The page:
I found this elementary number theory problem in the “Problem Drive” section of Invariant Magazine (Issue 16, 2005), published by the Student Mathematical Society of the University of Oxford. Below, I have included the solution, which is very elementary.

Problem: Find all ordered pairs of prime numbers (p,q) such that p^q + q^p is also a prime.

Solution: Let E = p^q+q^p. First, note that if (p,q) is a solution, then so is (q,p). Now, p and q can’t be both even or both odd, else E will be even. Without loss of generality, assume p = 2 and q some odd prime. So, E = 2^q + q^2. There are two cases to consider.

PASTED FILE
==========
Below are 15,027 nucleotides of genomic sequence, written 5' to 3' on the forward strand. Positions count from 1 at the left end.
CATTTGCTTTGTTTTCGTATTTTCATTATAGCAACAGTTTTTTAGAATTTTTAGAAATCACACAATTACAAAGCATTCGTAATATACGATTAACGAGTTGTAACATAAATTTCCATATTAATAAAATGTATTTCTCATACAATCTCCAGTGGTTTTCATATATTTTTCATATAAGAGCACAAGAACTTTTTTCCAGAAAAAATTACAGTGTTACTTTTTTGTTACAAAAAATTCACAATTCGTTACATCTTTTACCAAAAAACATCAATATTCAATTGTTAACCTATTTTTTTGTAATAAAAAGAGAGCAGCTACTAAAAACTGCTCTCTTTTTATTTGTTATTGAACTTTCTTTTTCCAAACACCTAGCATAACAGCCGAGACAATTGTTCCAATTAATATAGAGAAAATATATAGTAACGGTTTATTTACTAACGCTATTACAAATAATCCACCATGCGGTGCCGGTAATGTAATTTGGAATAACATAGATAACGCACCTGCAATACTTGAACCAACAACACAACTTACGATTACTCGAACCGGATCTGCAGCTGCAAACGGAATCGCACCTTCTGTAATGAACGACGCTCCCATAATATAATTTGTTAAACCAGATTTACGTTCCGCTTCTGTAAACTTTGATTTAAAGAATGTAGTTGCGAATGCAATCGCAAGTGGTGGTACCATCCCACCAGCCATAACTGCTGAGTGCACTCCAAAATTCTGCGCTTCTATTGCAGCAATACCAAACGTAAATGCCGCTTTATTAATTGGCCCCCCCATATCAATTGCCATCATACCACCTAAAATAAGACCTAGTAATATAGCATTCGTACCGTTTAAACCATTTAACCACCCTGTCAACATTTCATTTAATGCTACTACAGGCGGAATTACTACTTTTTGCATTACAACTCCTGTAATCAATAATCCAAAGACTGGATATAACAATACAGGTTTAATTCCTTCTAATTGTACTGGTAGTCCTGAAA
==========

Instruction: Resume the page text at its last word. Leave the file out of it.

Case 1: q = 3.

This yields E = 2^3 + 3^2 = 17, which is prime. So, (2,3) and, hence (3,2) are solutions.

Case 2: q > 3.

There are two sub-cases to consider.

1^{\circ}: q = 3k+1, where k is some even integer. Then, we have E = 2^{3k+1} + (3k+1)^2 \equiv (-1)^k(-1) + 1 \equiv -1 + 1 \equiv 0 \pmod 3. Hence, 3 \mid E; so, E can’t be prime.

2^{\circ}: q = 3k+2, where k is some odd integer. Then we have E = 2^{3k+2} + (3k+2)^2 \equiv (-1)^k(1) + 1 \equiv -1 + 1 \equiv 0 \pmod 3. Hence, 3 \mid E; so, again, E can’t be prime.

As we have exhausted all possible cases, we conclude (2,3) and (3,2) are the only possible solutions.

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